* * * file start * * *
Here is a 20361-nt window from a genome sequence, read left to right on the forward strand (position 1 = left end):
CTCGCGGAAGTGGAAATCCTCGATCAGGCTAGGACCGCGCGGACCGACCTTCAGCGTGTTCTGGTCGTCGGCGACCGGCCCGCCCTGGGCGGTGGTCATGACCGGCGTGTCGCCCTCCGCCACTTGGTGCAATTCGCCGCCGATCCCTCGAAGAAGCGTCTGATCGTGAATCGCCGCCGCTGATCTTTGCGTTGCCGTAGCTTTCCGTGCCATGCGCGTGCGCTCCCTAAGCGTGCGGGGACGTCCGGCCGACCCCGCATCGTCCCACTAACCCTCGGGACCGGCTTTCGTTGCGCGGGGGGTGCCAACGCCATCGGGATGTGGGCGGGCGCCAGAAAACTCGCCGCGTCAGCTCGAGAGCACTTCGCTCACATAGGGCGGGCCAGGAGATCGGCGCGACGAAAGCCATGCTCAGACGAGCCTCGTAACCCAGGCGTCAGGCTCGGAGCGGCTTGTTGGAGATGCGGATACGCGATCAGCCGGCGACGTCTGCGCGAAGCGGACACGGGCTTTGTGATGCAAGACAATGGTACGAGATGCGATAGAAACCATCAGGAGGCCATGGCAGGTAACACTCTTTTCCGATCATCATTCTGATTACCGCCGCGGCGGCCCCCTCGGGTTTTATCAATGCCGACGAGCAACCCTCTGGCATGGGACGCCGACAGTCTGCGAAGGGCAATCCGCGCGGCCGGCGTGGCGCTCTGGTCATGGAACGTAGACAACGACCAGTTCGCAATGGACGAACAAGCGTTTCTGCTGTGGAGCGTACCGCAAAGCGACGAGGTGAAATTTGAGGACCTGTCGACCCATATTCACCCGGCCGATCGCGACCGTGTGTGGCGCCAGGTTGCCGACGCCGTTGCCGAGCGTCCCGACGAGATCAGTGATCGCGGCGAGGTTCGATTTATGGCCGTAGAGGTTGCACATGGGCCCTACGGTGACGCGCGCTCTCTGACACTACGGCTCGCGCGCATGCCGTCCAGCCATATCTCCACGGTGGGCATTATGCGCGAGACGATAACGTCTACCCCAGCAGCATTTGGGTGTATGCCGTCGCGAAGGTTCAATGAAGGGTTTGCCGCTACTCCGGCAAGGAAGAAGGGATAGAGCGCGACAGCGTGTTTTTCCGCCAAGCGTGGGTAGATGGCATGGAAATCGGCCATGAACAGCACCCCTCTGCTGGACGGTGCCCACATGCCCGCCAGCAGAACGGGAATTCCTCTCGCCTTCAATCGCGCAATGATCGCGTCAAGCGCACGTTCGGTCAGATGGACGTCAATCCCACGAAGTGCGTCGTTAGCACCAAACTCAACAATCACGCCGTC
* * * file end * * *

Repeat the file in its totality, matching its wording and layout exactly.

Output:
Here is a 20361-nt window from a genome sequence, read left to right on the forward strand (position 1 = left end):
CTCGCGGAAGTGGAAATCCTCGATCAGGCTAGGACCGCGCGGACCGACCTTCAGCGTGTTCTGGTCGTCGGCGACCGGCCCGCCCTGGGCGGTGGTCATGACCGGCGTGTCGCCCTCCGCCACTTGGTGCAATTCGCCGCCGATCCCTCGAAGAAGCGTCTGATCGTGAATCGCCGCCGCTGATCTTTGCGTTGCCGTAGCTTTCCGTGCCATGCGCGTGCGCTCCCTAAGCGTGCGGGGACGTCCGGCCGACCCCGCATCGTCCCACTAACCCTCGGGACCGGCTTTCGTTGCGCGGGGGGTGCCAACGCCATCGGGATGTGGGCGGGCGCCAGAAAACTCGCCGCGTCAGCTCGAGAGCACTTCGCTCACATAGGGCGGGCCAGGAGATCGGCGCGACGAAAGCCATGCTCAGACGAGCCTCGTAACCCAGGCGTCAGGCTCGGAGCGGCTTGTTGGAGATGCGGATACGCGATCAGCCGGCGACGTCTGCGCGAAGCGGACACGGGCTTTGTGATGCAAGACAATGGTACGAGATGCGATAGAAACCATCAGGAGGCCATGGCAGGTAACACTCTTTTCCGATCATCATTCTGATTACCGCCGCGGCGGCCCCCTCGGGTTTTATCAATGCCGACGAGCAACCCTCTGGCATGGGACGCCGACAGTCTGCGAAGGGCAATCCGCGCGGCCGGCGTGGCGCTCTGGTCATGGAACGTAGACAACGACCAGTTCGCAATGGACGAACAAGCGTTTCTGCTGTGGAGCGTACCGCAAAGCGACGAGGTGAAATTTGAGGACCTGTCGACCCATATTCACCCGGCCGATCGCGACCGTGTGTGGCGCCAGGTTGCCGACGCCGTTGCCGAGCGTCCCGACGAGATCAGTGATCGCGGCGAGGTTCGATTTATGGCCGTAGAGGTTGCACATGGGCCCTACGGTGACGCGCGCTCTCTGACACTACGGCTCGCGCGCATGCCGTCCAGCCATATCTCCACGGTGGGCATTATGCGCGAGACGATAACGTCTACCCCAGCAGCATTTGGGTGTATGCCGTCGCGAAGGTTCAATGAAGGGTTTGCCGCTACTCCGGCAAGGAAGAAGGGATAGAGCGCGACAGCGTGTTTTTCCGCCAAGCGTGGGTAGATGGCATGGAAATCGGCCATGAACAGCACCCCTCTGCTGGACGGTGCCCACATGCCCGCCAGCAGAACGGGAATTCCTCTCGCCTTCAATCGCGCAATGATCGCGTCAAGCGCACGTTCGGTCAGATGGACGTCAATCCCACGAAGTGCGTCGTTAGCACCAAACTCAACAATCACGCCGTC